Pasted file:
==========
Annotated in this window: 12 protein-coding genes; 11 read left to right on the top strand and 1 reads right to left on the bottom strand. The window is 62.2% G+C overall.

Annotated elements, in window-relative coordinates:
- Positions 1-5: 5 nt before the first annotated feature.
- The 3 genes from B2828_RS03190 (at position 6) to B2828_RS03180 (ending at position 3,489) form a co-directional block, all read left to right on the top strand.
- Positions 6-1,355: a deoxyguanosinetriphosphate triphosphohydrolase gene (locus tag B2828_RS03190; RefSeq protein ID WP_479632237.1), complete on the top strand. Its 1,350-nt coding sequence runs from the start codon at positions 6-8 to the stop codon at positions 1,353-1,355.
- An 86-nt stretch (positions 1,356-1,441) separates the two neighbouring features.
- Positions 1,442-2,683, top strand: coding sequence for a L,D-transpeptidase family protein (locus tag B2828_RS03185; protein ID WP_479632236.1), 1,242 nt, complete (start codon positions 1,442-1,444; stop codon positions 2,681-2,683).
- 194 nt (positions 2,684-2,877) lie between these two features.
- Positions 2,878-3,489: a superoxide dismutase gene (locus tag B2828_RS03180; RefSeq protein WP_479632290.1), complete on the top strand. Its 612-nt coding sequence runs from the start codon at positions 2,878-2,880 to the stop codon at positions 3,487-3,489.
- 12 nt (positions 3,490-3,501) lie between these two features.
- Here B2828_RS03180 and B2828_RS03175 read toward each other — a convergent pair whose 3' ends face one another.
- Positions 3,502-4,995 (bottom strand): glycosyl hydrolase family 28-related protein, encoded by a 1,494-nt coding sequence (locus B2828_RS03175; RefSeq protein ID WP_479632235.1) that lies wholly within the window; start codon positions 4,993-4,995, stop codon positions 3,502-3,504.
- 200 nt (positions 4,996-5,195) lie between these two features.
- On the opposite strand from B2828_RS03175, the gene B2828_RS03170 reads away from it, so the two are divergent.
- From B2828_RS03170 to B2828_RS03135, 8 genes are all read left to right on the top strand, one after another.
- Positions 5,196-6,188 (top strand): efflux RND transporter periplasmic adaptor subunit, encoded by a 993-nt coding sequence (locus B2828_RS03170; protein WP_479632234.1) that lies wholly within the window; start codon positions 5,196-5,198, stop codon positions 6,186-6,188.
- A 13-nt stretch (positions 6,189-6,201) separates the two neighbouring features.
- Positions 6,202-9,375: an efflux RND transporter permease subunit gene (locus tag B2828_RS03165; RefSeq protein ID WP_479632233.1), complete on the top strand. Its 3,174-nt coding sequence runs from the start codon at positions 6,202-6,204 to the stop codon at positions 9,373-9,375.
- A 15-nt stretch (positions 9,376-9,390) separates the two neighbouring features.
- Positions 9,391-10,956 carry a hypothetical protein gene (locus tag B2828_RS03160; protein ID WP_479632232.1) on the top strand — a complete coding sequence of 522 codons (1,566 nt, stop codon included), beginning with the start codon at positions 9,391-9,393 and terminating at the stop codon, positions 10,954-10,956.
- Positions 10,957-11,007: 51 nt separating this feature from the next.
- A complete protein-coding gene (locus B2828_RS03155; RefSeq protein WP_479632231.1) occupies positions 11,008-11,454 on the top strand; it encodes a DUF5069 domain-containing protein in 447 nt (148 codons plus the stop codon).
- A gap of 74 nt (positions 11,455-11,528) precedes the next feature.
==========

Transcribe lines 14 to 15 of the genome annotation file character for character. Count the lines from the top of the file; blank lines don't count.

- On the opposite strand from B2828_RS03175, the gene B2828_RS03170 reads away from it, so the two are divergent.
- From B2828_RS03170 to B2828_RS03135, 8 genes are all read left to right on the top strand, one after another.